This pro-Tibet mural in downtown Corvallis is at the center of a dispute between the town's mayor and the Chinese government.
Credit Chris Lehman for NPR
Businessman David Lin stands in front of a mural depicting a self-immolating monk he commissioned in Corvallis, Ore. The Chinese consulate in San Francisco sent a letter to Corvallis' mayor requesting the mural's removal.
The mural in downtown Corvallis, Ore., is big: 10 feet high and 100 feet long. One side shows a peaceful countryside setting in rural Taiwan. The other shows police beating protesters in Tibet and a Buddhist monk setting himself ablaze in protest.
From NPR News, this is ALL THINGS CONSIDERED. I'm Robert Siegel.
AUDIE CORNISH, HOST:
And I'm Audie Cornish. Kids in Chicago are back in school. While teachers and school officials still need to iron out wrinkles in their new contract, both are satisfied they can do that with school in session. Chicago students lost seven days as a result of the strike.
Florida A&M University played its first home game of the season Saturday — without its famous Marching 100 band for the first time in decades. The band was suspended for the year after drum major Robert Champion died as a result of a band hazing incident. The incident took place after the last football game of the 2011 season.
This year's suspension has left a void at Rattler football games. Just about everyone in Bragg Memorial Stadium for the first home game was talking about it.
This is ALL THINGS CONSIDERED from NPR News. I'm Robert Siegel.
AUDIE CORNISH, HOST:
And I'm Audie Cornish. In the presidential campaign, it was relatively quiet on the stump today, but it was anything but on the cable channels. Pundits and spinmasters continued to chew over that Florida fundraiser and Mitt Romney's controversial line about America's 47 percent.
From the race for president, now to Congress. It's caught in a serious time crunch, not to finish its legislative business, though it hasn't done much of that this year. No, the real squeeze is in the campaign fundraising. As NPR's Peter Overby reports, lawmakers are trying to fill up lobbyists' schedules with events hoping to extract a few more dollars for their re-election bids.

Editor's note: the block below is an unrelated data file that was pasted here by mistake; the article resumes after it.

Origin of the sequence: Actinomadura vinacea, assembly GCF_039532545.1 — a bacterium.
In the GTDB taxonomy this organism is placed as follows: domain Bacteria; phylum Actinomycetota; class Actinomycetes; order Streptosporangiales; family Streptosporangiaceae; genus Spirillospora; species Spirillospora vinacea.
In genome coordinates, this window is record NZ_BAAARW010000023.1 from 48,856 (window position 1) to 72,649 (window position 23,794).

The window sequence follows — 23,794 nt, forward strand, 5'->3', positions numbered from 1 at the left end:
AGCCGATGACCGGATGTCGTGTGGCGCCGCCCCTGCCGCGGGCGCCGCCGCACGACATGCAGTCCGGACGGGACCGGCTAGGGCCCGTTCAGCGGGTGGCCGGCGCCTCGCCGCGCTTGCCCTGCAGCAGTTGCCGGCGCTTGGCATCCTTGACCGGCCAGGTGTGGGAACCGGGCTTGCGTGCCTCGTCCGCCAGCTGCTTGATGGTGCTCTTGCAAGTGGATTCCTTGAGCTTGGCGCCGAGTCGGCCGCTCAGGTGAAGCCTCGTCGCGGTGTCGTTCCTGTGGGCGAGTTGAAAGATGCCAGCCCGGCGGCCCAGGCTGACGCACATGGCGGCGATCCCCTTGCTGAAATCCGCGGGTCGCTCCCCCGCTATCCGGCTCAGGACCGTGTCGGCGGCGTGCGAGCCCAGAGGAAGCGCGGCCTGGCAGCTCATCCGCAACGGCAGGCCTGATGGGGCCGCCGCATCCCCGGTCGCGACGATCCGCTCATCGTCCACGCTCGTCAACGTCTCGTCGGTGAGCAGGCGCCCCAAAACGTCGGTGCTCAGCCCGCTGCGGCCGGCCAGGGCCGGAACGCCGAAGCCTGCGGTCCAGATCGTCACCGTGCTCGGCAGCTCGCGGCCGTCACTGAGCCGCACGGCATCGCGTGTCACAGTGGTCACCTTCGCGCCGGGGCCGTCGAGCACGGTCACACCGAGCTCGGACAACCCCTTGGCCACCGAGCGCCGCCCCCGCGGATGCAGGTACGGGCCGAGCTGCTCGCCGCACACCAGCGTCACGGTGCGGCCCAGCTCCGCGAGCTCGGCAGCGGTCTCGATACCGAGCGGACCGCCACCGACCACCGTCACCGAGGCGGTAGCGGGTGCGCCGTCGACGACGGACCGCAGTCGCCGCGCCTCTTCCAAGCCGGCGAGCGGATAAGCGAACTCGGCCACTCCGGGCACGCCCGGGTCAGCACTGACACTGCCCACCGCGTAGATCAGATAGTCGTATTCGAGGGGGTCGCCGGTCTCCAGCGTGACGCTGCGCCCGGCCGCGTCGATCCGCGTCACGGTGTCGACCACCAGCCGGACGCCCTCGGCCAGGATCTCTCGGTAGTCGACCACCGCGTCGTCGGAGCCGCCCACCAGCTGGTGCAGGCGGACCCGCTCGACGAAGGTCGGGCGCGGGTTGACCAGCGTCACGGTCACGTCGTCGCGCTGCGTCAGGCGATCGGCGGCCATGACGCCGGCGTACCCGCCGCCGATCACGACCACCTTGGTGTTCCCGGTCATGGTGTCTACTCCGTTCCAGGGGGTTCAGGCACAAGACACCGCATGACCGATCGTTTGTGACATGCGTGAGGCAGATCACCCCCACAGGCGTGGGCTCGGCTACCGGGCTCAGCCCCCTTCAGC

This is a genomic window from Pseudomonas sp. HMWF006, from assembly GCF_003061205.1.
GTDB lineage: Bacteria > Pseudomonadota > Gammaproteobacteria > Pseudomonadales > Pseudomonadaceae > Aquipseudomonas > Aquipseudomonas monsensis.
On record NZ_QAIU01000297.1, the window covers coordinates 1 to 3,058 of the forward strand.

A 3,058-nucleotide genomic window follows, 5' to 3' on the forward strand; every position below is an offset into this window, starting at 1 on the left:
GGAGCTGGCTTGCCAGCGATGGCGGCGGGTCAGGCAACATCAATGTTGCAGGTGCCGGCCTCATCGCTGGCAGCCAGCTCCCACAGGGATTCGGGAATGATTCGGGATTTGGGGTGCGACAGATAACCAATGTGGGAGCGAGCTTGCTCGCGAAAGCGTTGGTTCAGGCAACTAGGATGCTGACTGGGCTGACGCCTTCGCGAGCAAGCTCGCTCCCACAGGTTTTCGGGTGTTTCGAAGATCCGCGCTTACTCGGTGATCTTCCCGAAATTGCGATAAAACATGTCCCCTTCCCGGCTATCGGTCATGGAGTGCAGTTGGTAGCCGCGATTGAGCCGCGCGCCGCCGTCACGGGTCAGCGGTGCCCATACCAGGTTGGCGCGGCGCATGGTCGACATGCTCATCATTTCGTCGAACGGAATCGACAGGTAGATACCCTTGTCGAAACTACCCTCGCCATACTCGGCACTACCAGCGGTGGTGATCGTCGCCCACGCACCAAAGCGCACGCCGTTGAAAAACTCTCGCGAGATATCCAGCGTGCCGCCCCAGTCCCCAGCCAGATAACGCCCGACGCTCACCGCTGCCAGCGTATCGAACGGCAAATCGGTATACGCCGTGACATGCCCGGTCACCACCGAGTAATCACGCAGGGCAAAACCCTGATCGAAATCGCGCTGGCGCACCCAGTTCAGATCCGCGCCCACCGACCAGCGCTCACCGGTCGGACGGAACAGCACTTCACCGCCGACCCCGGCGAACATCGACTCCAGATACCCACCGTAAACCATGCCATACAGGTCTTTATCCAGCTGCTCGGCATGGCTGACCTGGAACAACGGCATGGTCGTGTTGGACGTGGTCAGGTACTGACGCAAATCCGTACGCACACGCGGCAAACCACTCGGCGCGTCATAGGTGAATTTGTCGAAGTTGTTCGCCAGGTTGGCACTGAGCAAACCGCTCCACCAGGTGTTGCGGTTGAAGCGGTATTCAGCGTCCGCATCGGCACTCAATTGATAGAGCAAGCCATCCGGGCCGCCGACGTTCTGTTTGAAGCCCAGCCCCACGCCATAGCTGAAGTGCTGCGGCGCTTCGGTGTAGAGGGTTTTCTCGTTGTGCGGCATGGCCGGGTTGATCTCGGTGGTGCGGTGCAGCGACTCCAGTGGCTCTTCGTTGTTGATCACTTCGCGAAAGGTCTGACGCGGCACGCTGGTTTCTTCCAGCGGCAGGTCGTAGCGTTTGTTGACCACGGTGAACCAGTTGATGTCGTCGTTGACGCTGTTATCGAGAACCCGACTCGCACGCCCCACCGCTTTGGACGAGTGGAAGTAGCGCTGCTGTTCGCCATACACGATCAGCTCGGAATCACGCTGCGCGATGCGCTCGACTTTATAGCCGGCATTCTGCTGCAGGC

A lot of medicine's direst emergencies come down to one problem: lack of oxygen.
Cardiologist John Kheir started thinking about that when a little girl in his care, drowning from lung hemorrhages, died before she could be hooked up to a heart-lung machine that would have kept her blood oxygenated while the damage was repaired.
Albert N. Gore Jr., a Democratic candidate for the U.S. Senate, speaks at the Neshoba County Fair in Philadelphia, Miss., on Aug. 2. Gore is running against incumbent Republican Roger Wicker. He says there should have been younger people interested in taking on Wicker — "but they didn't want to fight."
Credit Rogelio V. Solis / AP
Arkansas Gov. Mike Beebe speaks to delegates at the Democratic Party of Arkansas state convention in North Little Rock on Aug. 18.
Texas state Rep. Wayne Christian was born two blocks from where he now lives in what is called Deep East Texas.
"We were not wealthy people, [we were] common laborers, but that was typical in rural East Texas at that time," he says.
When he was growing up, Christian says, by first or second grade, an East Texas boy would accompany his father or grandfather on a hunting trip. But before a boy got a gun, he had to learn how to act — how to address the other men respectfully, to watch how it worked.
Originally published on Wed September 19, 2012 3:02 pm
President Obama leads Republican Mitt Romney by 8 points nationally — 51 to 43 percent among likely voters — as the race heads into the final stretch, according to a new Pew Research Center poll released Wednesday.
Obama's advantage, particularly among women, blacks and voters younger than 30, puts him "in a strong position compared with past victorious presidential candidates," Pew reported.
Originally published on Wed September 19, 2012 2:59 pm
The strike in Chicago, the nation's third-largest school district, raises questions about teachers unions nationwide. Jane Hannaway, vice president of the American Institutes for Research, and Andrew Rotherham, co-founder of Bellwether Education, explain how different teachers unions work.
Originally published on Wed September 19, 2012 3:23 pm
Chicago Alderman Proco "Joe" Moreno, who led the opposition in his city to the opening of a Chick-fil-A restaurant there because of company President Dan Cathy's outspoken stand against same-sex marriage, now says he won't stand in the fast-food chain's way.